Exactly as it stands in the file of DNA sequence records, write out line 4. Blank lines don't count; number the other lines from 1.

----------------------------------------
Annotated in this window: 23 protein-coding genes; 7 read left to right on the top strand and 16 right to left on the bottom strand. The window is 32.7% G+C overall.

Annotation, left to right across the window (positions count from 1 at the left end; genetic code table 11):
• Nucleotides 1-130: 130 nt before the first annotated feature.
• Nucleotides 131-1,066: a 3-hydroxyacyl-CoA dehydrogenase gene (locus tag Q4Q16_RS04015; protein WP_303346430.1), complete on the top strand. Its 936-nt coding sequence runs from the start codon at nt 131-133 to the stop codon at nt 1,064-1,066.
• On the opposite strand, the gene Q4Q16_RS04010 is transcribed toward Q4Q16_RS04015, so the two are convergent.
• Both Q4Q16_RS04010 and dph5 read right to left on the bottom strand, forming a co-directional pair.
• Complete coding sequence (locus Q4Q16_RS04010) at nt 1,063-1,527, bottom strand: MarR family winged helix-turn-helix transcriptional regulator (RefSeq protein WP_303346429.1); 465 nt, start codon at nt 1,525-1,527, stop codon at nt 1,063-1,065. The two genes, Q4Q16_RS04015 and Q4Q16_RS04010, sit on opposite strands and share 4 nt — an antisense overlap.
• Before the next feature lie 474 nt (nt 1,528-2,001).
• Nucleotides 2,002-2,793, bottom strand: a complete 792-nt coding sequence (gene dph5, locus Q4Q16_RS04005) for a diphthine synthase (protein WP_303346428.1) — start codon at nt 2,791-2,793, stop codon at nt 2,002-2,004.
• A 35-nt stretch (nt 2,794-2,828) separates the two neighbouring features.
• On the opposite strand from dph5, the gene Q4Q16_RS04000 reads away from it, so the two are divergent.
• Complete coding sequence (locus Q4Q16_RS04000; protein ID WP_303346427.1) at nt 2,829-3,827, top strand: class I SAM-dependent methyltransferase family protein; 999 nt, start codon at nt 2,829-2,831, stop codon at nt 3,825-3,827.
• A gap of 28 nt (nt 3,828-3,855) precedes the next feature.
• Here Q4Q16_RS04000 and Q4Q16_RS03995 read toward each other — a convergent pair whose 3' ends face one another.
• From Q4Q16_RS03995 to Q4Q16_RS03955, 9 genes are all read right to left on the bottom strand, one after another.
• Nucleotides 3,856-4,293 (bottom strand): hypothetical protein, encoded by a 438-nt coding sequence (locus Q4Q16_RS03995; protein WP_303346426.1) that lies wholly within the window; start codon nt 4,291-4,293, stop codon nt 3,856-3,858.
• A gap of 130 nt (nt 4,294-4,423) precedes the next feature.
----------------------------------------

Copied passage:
• Nucleotides 131-1,066: a 3-hydroxyacyl-CoA dehydrogenase gene (locus tag Q4Q16_RS04015; protein WP_303346430.1), complete on the top strand. Its 936-nt coding sequence runs from the start codon at nt 131-133 to the stop codon at nt 1,064-1,066.